The next day would be our last sunset in Dorset. I persuaded Sarah to stop down for sunset as I felt I hadn’t quite got enough out of Durdle Door and wanted to capture a view she had spotted the year before, so I have to give her full credit for the composition. We got down to the viewpoint and a sea fog kept rolling over, occasionally allowing the sun to break through which was great. In the end, I settled for the conditions when the sun was low enough to create some lovely subtle lighting across Man O’ War bay and Durdle Door while a little fog was still visible. The panoramic turned out really well and it really makes me want to print it up large for my wall.
The next day we headed down to Cornwall. This was to be my first visit to Cornwall since I was a kid and I was a total novice to the area. I had seen a few photos I had liked before so had some ideas in my head but I felt quite lost, which when you are trying to have a holiday as well as doing photography isn’t the best. Lands End seemed an obvious choice for our first sunset but on the way down it was really cloudy and rained quite a lot. It wasn’t forecast to be anything good, but a clear night looked possible after 11 so with that we diverted ourselves to St Michael’s Mount near Marazion. As typical as it always is, we could see breaks in the clouds and looking at the webcams Lands End would have been perfect. Sometimes, you just can’t predict these things despite best efforts. That said, the sky did indeed clear up and we went out to shoot the Milky Way.
We had to be careful here, as the tide was coming in, quickly cutting off the causeway. When taking 30 second exposures, you quickly lose track of time and we were always conscious of getting cut off. What amazed us were the people still walking across to the mount, despite the causeway clearly becoming submerged. Because of this, we probably didn’t spend as much time as we would have liked composing etc. Again, trying not to sound like a broken record, I had used Stellairum to see the core of the Milky Way would be above the mount around 23:00. At this time, the lights of the mount would still be on which caused me quite a few headaches. Shooting a 30 second exposure helps bring the detail of the Milky Way out but would completely blow out the highlights of the lights of the mount. So I took two shots, one for the stars and one for the mount. In the end, I quite liked the light beams coming out of the castle with the Milky Way visible beyond. Sarah helped me merge the two photos as it was quite difficult to make it look realistic and we both agree it’s still not quite there but I thought it was worth a showing anyway as you don’t see many photos like this. Turns out, it went down quite well on the social media channels!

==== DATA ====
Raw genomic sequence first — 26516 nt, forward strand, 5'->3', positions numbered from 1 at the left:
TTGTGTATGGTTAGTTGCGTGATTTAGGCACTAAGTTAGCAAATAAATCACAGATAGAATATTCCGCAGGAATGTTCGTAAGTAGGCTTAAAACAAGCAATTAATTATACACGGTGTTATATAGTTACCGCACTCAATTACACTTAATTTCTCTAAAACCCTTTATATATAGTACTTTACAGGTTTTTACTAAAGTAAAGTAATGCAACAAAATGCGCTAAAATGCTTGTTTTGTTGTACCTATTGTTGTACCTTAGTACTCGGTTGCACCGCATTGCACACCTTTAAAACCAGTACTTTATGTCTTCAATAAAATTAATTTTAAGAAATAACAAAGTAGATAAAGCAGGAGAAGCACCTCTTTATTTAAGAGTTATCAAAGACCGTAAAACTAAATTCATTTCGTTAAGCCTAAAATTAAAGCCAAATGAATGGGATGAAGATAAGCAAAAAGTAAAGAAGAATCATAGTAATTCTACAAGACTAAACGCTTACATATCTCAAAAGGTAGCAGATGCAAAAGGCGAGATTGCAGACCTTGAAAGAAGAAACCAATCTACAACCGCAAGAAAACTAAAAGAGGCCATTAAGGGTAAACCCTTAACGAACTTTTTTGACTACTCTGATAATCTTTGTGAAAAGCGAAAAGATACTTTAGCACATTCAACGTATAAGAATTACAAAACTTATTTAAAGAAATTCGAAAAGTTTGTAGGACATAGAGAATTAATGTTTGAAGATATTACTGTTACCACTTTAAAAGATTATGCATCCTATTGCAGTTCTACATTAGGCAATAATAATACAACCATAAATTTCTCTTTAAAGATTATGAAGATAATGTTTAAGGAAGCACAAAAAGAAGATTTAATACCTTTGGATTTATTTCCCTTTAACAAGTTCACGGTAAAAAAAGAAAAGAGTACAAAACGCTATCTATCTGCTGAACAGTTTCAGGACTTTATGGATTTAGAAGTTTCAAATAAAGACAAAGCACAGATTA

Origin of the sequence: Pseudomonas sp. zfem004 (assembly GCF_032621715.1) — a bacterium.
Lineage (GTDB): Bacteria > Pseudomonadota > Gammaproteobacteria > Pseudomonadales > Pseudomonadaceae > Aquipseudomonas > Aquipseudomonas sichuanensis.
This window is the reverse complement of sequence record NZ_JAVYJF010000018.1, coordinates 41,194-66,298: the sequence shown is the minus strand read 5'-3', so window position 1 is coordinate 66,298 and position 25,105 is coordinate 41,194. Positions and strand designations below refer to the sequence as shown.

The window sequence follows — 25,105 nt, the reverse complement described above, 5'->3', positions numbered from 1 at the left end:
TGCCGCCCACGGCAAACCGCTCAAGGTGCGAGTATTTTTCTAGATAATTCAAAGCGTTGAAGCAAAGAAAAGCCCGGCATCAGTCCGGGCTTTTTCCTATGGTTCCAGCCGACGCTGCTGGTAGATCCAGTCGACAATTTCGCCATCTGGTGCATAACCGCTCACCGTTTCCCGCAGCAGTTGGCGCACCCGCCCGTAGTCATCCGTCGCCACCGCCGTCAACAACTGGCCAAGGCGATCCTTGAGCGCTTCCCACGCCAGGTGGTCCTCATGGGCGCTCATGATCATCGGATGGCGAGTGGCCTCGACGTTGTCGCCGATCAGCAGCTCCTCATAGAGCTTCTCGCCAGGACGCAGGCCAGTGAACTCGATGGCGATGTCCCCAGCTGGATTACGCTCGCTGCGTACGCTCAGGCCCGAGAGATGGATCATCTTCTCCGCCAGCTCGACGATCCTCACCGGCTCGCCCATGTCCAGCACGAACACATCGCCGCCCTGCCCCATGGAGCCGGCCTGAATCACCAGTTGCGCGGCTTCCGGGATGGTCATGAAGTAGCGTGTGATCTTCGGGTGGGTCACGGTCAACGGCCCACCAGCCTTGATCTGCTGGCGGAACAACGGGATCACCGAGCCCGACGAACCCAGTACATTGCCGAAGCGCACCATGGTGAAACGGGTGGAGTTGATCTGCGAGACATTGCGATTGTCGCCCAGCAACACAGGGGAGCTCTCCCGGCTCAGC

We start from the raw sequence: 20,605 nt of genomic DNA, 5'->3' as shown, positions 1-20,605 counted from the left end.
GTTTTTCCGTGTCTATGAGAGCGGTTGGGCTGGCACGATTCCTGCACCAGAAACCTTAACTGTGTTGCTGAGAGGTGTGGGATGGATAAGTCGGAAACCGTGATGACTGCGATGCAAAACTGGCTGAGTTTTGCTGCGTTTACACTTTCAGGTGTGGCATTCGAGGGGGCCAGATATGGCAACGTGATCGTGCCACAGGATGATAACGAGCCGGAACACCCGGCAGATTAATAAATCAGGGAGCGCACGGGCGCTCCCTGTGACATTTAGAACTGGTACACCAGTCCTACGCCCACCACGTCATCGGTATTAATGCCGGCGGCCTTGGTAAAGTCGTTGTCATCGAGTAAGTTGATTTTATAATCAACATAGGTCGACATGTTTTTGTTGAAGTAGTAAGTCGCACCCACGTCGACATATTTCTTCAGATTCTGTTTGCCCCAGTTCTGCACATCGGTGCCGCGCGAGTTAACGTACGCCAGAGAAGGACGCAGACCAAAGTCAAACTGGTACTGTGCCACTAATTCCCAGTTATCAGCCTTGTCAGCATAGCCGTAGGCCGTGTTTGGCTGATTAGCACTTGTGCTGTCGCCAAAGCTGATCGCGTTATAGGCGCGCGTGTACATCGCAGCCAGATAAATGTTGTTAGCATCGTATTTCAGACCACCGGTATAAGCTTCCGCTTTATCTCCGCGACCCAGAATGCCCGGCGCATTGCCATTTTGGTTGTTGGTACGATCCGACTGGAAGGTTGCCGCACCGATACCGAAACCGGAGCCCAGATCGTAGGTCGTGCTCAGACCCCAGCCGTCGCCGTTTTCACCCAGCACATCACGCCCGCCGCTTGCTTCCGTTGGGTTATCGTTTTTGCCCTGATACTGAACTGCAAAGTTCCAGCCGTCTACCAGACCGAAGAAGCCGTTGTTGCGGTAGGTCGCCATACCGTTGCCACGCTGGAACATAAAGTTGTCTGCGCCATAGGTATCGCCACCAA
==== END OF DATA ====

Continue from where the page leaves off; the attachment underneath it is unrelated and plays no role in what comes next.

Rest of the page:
The next morning, we did sunrise along the causeway looking towards St Michael’s Mount. A classic shot if you must. The tide was still quite high but now drawing out. It was a clear sky behind the mount but fairly cloudy where the sun was going to come up. It was one of those frustrating sunrises because had you been somewhere else, it could have been epic looking into the dramatic clouds. After waiting around for almost a hour, getting towards the end of golden hour I managed to grab a shot with a little bit of light as well as a tiny cloud helping frame the shot As you can see by this point, the tide was almost fully out and I had moved to nearly the end of the causeway. Also by this point, all the other photographer’s had given up, so while initially it was busy, I was left on my own to grab this shot and I’m glad I stuck around in the end.
My next shot proved to the be most elusive of the holiday. As I mentioned before, we would have caught a great sunset at Lands End on our first evening in Cornwall, instead we were found to visit Lands End three times before getting a shot I wanted. It seems to have its own weather system there, probably because it’s the first thing off the Atlantic. Anyway, we kept returning to this classic view looking over the eroded cliff formations and sea stacks. We had been at St Ives during the day and the clouds had looked awesome, but in the evening they quickly turned to a thick haze and we thought we were going to go home empty handed once again. Fortunately though, just as the sun got the horizon, it managed to break through casting some nice light across the scene and lighting the sky up a little:
Overall, a fantastic couple of weeks away and it was nice to slow the pace down from mountain photography and mountain holiday’s, though I’m more than keen to get back. For now, our search for a new campervan continues.
If you’d like to see and read more about mine and Sarah’s adventures while we’re out and about with none-too-serious photographs of what we’re up to, then follow our Adventures of Sarah & James here.
Finally, I have put my favourite shots of this trip in my Everywhere Else gallery if you would like to purchase any for print. If there’s a particular one you like and can’t see, then send me an email with the contact form.